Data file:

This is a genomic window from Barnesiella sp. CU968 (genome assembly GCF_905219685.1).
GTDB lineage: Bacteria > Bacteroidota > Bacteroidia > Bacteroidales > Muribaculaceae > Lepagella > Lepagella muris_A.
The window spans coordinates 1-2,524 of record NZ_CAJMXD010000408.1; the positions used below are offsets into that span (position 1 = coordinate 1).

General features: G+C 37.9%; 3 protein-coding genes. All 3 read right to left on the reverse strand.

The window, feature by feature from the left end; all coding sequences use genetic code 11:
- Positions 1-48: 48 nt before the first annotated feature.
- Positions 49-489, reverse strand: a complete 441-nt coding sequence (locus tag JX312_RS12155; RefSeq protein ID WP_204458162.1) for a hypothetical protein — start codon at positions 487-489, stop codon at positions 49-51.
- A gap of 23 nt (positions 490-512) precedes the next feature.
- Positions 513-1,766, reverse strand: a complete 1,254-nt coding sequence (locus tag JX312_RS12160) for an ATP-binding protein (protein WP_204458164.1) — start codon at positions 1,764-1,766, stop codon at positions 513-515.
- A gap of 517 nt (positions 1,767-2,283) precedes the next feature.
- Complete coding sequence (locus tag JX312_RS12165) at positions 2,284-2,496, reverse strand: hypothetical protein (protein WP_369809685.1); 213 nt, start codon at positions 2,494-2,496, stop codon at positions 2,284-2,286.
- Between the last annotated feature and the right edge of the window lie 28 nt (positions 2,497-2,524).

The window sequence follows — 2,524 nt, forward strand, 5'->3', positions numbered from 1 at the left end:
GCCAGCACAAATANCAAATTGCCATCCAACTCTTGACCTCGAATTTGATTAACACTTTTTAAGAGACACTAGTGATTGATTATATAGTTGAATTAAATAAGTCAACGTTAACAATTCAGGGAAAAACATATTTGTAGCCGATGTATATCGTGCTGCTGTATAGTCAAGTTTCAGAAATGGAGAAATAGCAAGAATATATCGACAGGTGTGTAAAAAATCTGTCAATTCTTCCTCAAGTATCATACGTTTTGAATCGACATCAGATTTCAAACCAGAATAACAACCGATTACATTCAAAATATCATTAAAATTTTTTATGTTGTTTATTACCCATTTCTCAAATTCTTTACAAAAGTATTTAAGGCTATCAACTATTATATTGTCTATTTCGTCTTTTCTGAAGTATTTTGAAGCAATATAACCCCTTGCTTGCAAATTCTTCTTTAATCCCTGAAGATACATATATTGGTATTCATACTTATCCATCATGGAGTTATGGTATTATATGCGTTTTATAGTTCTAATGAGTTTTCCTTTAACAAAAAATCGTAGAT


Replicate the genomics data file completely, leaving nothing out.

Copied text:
This is a genomic window from Barnesiella sp. CU968 (genome assembly GCF_905219685.1).
GTDB lineage: Bacteria > Bacteroidota > Bacteroidia > Bacteroidales > Muribaculaceae > Lepagella > Lepagella muris_A.
The window spans coordinates 1-2,524 of record NZ_CAJMXD010000408.1; the positions used below are offsets into that span (position 1 = coordinate 1).

General features: G+C 37.9%; 3 protein-coding genes. All 3 read right to left on the reverse strand.

The window, feature by feature from the left end; all coding sequences use genetic code 11:
- Positions 1-48: 48 nt before the first annotated feature.
- Positions 49-489, reverse strand: a complete 441-nt coding sequence (locus tag JX312_RS12155; RefSeq protein ID WP_204458162.1) for a hypothetical protein — start codon at positions 487-489, stop codon at positions 49-51.
- A gap of 23 nt (positions 490-512) precedes the next feature.
- Positions 513-1,766, reverse strand: a complete 1,254-nt coding sequence (locus tag JX312_RS12160) for an ATP-binding protein (protein WP_204458164.1) — start codon at positions 1,764-1,766, stop codon at positions 513-515.
- A gap of 517 nt (positions 1,767-2,283) precedes the next feature.
- Complete coding sequence (locus tag JX312_RS12165) at positions 2,284-2,496, reverse strand: hypothetical protein (protein WP_369809685.1); 213 nt, start codon at positions 2,494-2,496, stop codon at positions 2,284-2,286.
- Between the last annotated feature and the right edge of the window lie 28 nt (positions 2,497-2,524).

The window sequence follows — 2,524 nt, forward strand, 5'->3', positions numbered from 1 at the left end:
GCCAGCACAAATANCAAATTGCCATCCAACTCTTGACCTCGAATTTGATTAACACTTTTTAAGAGACACTAGTGATTGATTATATAGTTGAATTAAATAAGTCAACGTTAACAATTCAGGGAAAAACATATTTGTAGCCGATGTATATCGTGCTGCTGTATAGTCAAGTTTCAGAAATGGAGAAATAGCAAGAATATATCGACAGGTGTGTAAAAAATCTGTCAATTCTTCCTCAAGTATCATACGTTTTGAATCGACATCAGATTTCAAACCAGAATAACAACCGATTACATTCAAAATATCATTAAAATTTTTTATGTTGTTTATTACCCATTTCTCAAATTCTTTACAAAAGTATTTAAGGCTATCAACTATTATATTGTCTATTTCGTCTTTTCTGAAGTATTTTGAAGCAATATAACCCCTTGCTTGCAAATTCTTCTTTAATCCCTGAAGATACATATATTGGTATTCATACTTATCCATCATGGAGTTATGGTATTATATGCGTTTTATAGTTCTAATGAGTTTTCCTTTAACAAAAAATCGTAGAT